Are you guilty of constantly being busy? Now’s the time to stop writing to-do lists and instead let your mind and body unwind – you might find it benefits you in…
The last few weeks have certainly given us lots to reflect upon, including what it means to be busy. Before lockdown, many of us would have been living in a blur of chores and diaried events – juggling work with dinner parties or ferrying children around from one afterschool- club to another – but things have had to change recently. And, a large number of people – particularly those who have been furloughed or those without kids at home – have suddenly found themselves with a lot of time on their hands. With long evenings spent inside, weekends in the garden and coffee breaks shared over video, our habits have taken some altering. And yet, many have still felt an incessant need to do something. Whether it’s to start the novel we always said we’d write, clean out our usually-ignored junk cupboard or host family quizzes on Zoom, it seems the very thought of doing nothing can be quite disorientating.
But being busy shouldn’t necessarily be something we feel we have to be. In fact, there’s a big question mark over the benefits of being constantly on the go. So, could giving ourselves proper time to relax be the answer?
Health and mindfulness coach Louise Murray (livewellwithlou.com) certainly thinks so. As she explains, letting go of the idea that downtime is shameful could not only support our physical wellbeing, but also help spark creativity and allow us to make better decisions in life.
“Being busy isn’t a badge of success,” she says. “Being too busy is a sure-fire way to feel frazzled, worn out and like you aren’t doing enough for you. Many of us feel guilty for doing nothing, but we could all do with learning how to slow down a little and giving ourselves permission to rest. Self-care is selfpreservation and will nourish your body and mind physically, mentally and emotionally so you can get more out of your life.”
Females seem to struggle with the concept of rest more so than men – and countless research studies have suggested that many women are seeking validation from how successfully they squeeze the most out of every hour in the day.
“For women, in particular, there is the expectation to take on multiple roles, such as wife, mother and working woman, and to flit between them,” explains Dr Elena Touroni, a consultant psychologist and the co-founder of virtual psychology clinic My Online Therapy (myonlinetherapy.com). “This expectation can easily lead to simply taking on too much. On a personal psychological level, busyness tends to be (wrongly) associated with achievement. In this sense, it can lead people to overcompensate for low self-worth and feelings of defectiveness by becoming excessively busy.”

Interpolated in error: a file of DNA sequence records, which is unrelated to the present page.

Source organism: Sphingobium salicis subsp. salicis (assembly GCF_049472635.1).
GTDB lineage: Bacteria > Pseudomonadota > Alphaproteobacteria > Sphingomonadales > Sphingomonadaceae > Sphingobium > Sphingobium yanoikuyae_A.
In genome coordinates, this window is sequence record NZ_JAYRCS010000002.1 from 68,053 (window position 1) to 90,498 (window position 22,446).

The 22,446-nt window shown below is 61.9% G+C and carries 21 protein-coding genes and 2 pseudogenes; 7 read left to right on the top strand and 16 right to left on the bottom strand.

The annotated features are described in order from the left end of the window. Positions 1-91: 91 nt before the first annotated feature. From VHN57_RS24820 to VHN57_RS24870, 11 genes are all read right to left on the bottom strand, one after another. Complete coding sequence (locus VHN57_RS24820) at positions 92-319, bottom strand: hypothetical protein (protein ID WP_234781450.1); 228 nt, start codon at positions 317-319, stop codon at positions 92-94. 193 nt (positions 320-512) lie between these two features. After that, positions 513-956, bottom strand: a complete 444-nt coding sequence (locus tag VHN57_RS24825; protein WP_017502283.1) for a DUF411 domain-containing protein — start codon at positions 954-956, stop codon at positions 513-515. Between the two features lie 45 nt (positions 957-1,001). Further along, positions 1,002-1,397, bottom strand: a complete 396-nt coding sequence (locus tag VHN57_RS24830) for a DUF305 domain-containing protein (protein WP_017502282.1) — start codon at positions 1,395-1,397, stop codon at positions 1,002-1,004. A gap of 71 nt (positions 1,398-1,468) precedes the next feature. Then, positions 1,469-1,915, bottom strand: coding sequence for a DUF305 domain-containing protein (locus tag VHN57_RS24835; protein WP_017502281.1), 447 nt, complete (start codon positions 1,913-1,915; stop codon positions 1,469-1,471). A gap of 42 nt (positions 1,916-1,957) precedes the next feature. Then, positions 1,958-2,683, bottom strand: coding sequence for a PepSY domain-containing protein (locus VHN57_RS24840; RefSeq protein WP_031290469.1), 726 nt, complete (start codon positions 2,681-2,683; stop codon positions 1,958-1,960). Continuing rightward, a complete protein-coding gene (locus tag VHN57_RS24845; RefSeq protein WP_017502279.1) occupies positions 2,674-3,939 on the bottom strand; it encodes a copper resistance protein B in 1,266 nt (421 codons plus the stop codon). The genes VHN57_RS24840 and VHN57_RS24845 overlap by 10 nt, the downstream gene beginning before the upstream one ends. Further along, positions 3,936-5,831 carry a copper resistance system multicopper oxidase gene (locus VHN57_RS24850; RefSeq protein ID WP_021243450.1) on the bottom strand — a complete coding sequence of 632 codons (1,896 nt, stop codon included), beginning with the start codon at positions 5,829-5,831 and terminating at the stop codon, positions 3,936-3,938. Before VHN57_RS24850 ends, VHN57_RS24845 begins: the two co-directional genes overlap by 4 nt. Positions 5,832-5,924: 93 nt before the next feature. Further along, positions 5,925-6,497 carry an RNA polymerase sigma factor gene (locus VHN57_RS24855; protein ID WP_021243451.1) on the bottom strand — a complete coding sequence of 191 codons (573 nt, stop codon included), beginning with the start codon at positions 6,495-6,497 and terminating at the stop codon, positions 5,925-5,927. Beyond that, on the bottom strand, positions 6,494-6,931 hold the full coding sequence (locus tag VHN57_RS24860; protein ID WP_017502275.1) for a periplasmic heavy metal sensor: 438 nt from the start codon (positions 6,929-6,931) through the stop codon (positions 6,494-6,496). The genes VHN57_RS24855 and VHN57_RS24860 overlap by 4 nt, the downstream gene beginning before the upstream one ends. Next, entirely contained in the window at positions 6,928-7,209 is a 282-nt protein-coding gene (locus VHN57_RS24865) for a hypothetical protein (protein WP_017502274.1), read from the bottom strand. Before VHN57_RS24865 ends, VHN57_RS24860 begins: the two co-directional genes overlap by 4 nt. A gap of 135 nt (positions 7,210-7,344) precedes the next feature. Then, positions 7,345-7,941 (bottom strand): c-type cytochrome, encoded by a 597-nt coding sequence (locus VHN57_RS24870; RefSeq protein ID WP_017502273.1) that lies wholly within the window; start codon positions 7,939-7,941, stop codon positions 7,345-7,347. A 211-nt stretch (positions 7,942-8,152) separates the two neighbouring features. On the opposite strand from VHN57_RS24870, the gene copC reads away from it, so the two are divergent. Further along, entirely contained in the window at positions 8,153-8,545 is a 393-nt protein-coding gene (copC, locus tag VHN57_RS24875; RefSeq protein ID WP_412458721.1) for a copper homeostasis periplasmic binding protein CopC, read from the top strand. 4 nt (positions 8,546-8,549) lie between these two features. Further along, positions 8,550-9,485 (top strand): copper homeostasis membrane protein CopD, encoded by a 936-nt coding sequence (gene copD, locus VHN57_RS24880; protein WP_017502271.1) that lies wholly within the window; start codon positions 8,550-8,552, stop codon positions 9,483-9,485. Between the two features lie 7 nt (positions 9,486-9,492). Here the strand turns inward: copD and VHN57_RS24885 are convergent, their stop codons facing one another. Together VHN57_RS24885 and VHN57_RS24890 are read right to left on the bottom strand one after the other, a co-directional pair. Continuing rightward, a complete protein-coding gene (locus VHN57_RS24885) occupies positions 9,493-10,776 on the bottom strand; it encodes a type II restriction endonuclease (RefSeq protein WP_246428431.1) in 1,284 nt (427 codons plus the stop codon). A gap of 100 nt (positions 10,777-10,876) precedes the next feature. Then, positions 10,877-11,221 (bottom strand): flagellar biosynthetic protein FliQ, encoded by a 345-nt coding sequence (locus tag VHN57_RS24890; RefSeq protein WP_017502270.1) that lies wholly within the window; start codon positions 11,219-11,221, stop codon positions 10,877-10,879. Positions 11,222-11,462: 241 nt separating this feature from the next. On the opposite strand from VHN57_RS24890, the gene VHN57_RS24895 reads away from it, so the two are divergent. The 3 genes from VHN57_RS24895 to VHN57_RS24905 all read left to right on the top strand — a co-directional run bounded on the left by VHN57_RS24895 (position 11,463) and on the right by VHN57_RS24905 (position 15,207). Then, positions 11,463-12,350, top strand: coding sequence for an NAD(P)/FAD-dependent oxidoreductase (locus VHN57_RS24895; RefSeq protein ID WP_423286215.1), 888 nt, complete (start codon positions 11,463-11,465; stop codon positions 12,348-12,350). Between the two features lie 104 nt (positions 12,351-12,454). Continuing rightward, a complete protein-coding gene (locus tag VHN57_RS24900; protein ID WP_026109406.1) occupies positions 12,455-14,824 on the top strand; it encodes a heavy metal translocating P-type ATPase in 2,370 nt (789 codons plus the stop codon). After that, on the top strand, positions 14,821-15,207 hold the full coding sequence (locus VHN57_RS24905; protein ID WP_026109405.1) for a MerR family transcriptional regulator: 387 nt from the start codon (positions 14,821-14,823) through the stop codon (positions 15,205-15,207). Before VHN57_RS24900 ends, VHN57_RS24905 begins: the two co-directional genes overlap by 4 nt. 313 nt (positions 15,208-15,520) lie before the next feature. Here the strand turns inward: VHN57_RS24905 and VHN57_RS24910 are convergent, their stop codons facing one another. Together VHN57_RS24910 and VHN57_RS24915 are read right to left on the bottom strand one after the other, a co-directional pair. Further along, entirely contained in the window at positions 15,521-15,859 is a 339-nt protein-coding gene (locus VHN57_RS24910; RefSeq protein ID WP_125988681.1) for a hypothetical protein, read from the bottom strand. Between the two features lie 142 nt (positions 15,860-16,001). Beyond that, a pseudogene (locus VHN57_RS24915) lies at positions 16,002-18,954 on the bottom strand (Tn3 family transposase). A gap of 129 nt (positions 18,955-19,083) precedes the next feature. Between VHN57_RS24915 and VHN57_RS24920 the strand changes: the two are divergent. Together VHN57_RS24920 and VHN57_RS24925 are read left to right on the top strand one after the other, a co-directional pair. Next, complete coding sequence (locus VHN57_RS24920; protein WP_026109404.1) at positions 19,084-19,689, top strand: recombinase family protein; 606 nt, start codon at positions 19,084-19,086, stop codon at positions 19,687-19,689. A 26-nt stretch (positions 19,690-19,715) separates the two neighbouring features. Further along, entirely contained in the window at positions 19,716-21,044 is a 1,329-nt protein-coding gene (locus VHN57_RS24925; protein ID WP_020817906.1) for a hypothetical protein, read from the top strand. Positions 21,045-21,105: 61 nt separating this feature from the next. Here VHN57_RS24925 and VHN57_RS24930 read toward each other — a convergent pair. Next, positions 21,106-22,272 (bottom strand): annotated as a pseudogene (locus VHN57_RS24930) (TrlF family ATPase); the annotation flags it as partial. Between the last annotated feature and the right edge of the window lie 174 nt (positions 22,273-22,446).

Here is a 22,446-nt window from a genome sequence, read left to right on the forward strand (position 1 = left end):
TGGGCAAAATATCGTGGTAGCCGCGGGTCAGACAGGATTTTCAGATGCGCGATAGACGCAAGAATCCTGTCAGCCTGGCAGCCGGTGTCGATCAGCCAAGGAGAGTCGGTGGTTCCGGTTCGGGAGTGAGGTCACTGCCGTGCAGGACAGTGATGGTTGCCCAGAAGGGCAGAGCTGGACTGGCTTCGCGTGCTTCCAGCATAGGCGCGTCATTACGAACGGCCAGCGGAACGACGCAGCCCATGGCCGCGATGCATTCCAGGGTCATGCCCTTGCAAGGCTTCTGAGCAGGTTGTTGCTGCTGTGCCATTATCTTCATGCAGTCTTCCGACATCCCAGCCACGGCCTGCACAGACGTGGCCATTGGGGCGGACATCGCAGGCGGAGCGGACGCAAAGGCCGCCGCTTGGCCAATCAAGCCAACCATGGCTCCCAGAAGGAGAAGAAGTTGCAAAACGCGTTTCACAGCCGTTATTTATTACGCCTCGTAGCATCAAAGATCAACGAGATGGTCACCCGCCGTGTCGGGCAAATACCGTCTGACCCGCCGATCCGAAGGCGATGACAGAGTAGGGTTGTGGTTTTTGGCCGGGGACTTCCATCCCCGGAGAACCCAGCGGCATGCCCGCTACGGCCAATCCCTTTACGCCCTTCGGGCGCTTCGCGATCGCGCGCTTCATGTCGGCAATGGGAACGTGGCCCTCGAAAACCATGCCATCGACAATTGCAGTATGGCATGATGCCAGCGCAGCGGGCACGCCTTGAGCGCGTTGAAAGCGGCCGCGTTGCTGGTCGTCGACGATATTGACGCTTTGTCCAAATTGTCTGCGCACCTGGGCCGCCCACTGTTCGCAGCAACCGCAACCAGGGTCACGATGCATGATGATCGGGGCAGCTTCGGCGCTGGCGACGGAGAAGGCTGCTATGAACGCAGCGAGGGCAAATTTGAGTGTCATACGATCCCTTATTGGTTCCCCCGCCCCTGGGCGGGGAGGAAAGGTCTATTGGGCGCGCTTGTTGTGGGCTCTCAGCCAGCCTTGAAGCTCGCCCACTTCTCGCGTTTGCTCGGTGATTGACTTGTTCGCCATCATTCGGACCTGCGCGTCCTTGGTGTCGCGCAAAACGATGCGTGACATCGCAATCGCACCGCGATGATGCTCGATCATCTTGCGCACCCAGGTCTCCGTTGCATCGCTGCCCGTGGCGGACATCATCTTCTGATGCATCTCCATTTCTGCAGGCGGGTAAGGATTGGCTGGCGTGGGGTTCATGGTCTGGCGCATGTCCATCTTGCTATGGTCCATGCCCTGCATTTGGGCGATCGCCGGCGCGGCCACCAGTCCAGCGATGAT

The problem occurs when our desire to be busy overtakes our need to look after our minds and bodies. “Busyness can easily come at the expense of our wellbeing,” Dr Elena says. “The key is to find a balance between doing things we have to do, with things that nourish us and provide us with a sense of enjoyment and fun.”
Of course, self-care isn’t always about taking time to have a bath or pamper yourself with a face mask (although those things are great too). It could be sitting on your sofa watching trashy TV, baking some sweet treats, writing a poem or sketching in a notepad. The key point is that you’re doing it because you enjoy it and find it relaxing – not because you feel you have to do it.
The sense of pressure-free relaxation this encourages can be incredibly fulfilling. “Relaxation is vital because it is our body’s way of rejuvenating,” Louise says. “During the relaxation response, the body moves toward a state of physiological relaxation, where blood pressure, heart rate, digestive functioning, and hormonal levels return to normal levels.”
Dr Elena agrees. “Relaxation allows us to take a step back and recharge. It gives us space to fully evaluate life decisions,” she says. “It provides space for reflection so that we can ensure we’re living a life based on our values and the things that really truly matter to us.”
And we can’t forget the mood-boosting, creativity-sparking power it has too. “Slowing down means that you experience more,” Louise adds. “If you do a little less, you create more space in your life to appreciate the magic of the little joys.” Amen to that.
Embrace your free time and let your mind and body run free Stop doing things for other people, or feeling as though you need to be achieving something all the time. Indulge your creative side and give yourself time to really relax with these ideas…
Join the trend and bake banana bread, or get experimenting with the under-used ingredients that have been sitting in your cupboards for months. Or why not take it slowly? Sometimes the best meals need time. Simmer some bone broth over a low heat for hours, or make some sourdough bread from scratch, letting your starter take days to develop.
Engage your sense of creativity by picking up a pen and paper and writing the first few lines of a short story. But, do this without any pressure – it doesn’t need to be something you ever pick up again and it definitely doesn’t need to be the winner of the next Man Booker prize. If you want to tap into your spiritual side, create visualisation boards, mantra cards or little messages of hope and affection for your loved ones.
Feeling arty? Get out your painting kit and brush some colour over a piece of paper. Be inspired by Blue Peter and use your imagination to make your own planters out of things you have lying around at home. Or try using your (probably longforgotten) sewing skills to make a cushion or some bunting.
And don’t forget to give yourself some time just to focus on resting. Set aside a few minutes a day for meditation, enjoy a long soak in the tub or sit in front of the TV with your PJs on all evening.
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